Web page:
>>> Therefore, where @restricted attribute(s) are present and target platform is not specified, the declaration is not available on the unspecified target platform. In addition, where a @restricted attribute has been applied to a declaration, it should not be commingled with @available on the same declaration (it would lead to intense confusion).
>>> Design
>>> From a syntax perspective, it would follow @available:
>>> @restricted(platform name version number, *)
>>> or
>>> @restricted(platform name, introduced=version number)
>>> Similarly, all @available arguments would be available to @restricted. 
>>> Examples
>>> Using the previous example, instead of using @available to specify unavailability, we use @restricted to scope the declarations availability:
>>> Single Platform Restriction
>>> @restricted(OSX 10.8, *)
>>> case LinkedIn = "com.apple.social.linkedin"
>>> Effect: only available on OS X 10.8 or newer.
>>> Multiple Platform Restriction
>>> @restricted(OSX 10.8, iOS 9.4, *)
>>> case LinkedIn = "com.apple.social.linkedin"
>>> Effect: Available on OSX 10.8 or newer, and iOS 9.4 or newer.
>>> Restricted within Version Bounds
>>> @restricted(OSX, introduced=10.8, deprecated=10.10, obsoleted=10.11, message="No longer available.")
>>> case LinkedIn = "com.apple.social.linkedin"
>>> Effect: Available on OS X from 10.8 through 10.11 only.
>>> Restricted with Renamed Case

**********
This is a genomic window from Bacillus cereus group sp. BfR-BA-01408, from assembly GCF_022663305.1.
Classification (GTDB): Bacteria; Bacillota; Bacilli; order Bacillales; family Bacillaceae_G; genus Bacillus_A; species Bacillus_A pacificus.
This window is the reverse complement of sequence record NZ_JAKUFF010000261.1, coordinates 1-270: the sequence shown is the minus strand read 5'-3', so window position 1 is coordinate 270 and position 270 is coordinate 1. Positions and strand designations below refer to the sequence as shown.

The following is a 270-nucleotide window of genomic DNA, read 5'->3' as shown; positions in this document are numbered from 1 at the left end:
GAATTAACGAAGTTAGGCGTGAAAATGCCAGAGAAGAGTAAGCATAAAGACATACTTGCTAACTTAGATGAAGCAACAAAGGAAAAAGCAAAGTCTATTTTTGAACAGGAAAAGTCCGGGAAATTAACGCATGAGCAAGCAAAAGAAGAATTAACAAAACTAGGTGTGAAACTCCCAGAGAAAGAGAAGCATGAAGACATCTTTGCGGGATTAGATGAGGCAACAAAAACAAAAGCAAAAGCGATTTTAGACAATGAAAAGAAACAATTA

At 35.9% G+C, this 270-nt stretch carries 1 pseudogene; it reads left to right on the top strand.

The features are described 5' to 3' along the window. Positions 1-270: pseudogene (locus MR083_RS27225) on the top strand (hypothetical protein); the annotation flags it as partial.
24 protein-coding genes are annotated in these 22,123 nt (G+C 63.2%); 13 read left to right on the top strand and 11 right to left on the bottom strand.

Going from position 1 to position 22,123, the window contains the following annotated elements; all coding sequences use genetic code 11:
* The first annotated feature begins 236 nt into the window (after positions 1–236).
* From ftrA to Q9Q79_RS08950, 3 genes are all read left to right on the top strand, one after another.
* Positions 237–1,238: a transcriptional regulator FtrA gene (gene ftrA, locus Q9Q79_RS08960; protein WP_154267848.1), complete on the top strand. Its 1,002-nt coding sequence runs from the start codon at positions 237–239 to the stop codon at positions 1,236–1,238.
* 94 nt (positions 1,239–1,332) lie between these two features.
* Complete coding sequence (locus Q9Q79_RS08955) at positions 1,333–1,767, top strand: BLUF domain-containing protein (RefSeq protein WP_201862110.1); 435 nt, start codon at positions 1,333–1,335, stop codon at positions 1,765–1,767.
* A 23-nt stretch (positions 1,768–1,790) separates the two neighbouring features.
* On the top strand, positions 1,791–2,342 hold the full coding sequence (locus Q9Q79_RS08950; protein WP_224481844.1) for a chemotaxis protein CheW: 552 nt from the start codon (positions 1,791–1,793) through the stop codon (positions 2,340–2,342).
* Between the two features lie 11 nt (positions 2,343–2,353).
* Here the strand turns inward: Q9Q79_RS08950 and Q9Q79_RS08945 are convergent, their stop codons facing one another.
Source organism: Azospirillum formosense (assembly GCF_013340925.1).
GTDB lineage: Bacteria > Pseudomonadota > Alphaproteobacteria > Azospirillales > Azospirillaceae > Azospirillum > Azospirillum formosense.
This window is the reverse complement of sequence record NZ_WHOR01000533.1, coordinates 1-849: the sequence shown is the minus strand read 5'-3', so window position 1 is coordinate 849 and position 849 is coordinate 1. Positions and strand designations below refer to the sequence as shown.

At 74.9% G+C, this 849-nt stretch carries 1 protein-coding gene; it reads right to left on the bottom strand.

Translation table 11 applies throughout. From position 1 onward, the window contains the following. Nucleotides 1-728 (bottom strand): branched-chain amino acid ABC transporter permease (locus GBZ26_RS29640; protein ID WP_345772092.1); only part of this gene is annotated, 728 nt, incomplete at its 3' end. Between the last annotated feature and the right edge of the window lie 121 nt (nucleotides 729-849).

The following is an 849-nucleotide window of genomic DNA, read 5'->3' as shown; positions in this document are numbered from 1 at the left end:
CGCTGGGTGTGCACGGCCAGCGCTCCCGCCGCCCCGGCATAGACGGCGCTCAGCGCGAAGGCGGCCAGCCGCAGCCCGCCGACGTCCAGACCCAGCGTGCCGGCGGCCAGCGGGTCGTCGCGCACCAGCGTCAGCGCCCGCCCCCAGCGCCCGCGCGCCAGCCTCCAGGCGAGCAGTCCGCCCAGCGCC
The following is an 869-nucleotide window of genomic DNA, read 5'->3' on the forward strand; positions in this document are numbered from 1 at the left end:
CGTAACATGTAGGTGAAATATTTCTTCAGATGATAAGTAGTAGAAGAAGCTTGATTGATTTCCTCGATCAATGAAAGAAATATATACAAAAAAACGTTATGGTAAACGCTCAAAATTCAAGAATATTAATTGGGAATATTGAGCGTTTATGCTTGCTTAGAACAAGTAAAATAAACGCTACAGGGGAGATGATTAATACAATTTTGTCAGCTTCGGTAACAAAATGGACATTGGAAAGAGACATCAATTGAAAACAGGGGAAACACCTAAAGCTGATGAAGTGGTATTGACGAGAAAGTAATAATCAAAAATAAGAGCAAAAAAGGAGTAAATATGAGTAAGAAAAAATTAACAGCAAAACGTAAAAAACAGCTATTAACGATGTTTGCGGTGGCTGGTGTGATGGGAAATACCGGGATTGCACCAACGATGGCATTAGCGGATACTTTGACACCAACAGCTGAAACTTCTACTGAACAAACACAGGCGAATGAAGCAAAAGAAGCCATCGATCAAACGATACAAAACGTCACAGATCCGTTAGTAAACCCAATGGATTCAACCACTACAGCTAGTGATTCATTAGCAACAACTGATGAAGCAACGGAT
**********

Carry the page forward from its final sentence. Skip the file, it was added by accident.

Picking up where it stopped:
>>> // Initial Release
>>> @restricted(OSX 10.10, *)
>>> case TencentWeibo = "com.apple.social.tencentweibo"
>>> // Second Release
>>> @restricted(OSX, introduced=10.10, deprecated=10.11, renamed="Weibo")
>>> case TencentWeibo = "com.apple.social.tencentweibo"
>>> @restricted(OSX 10.11) case Weibo = "com.apple.social.weibo"
>>> Effect: Initial release case is restricted to 10.10 and newer; second release has the original case deprecated from 10.11, with a new case introduced which is available on OS X 10.11 and newer only. 
>>> Benefits & Impact on existing code
>>> @restricted has the benefit of reducing the amount code while maintaining clarity of purpose: it is obvious based on the attribute name what the intent is. 
>>> @restricted is purely additive, and therefore has no impact on existing code that makes use of @available. 
>>> Alternatives
>>> An alternative, though not a strict replacement of @restricted, could be to extract the unavailableargument and use it as an attribute (@unavailable). In use:
>>> @available(OSX 10.8, *)
>>> @unavailable(iOS, *)
>>> case LinkedIn = "com.apple.social.linkedin"
>>> Effect: Available on OS X but not iOS.
>>> @unavailable is worthy of further discussion as using an unavailable argument inside an @availableattribute seems counterintuitive. 
>>> However, this proposal is limited to the consideration of @restricted.
>>> _______________________________________________
>>> swift-evolution mailing list
>>> swift-evolution at swift.org <mailto:swift-evolution at swift.org>
>>> https://lists.swift.org/mailman/listinfo/swift-evolution <https://lists.swift.org/mailman/listinfo/swift-evolution>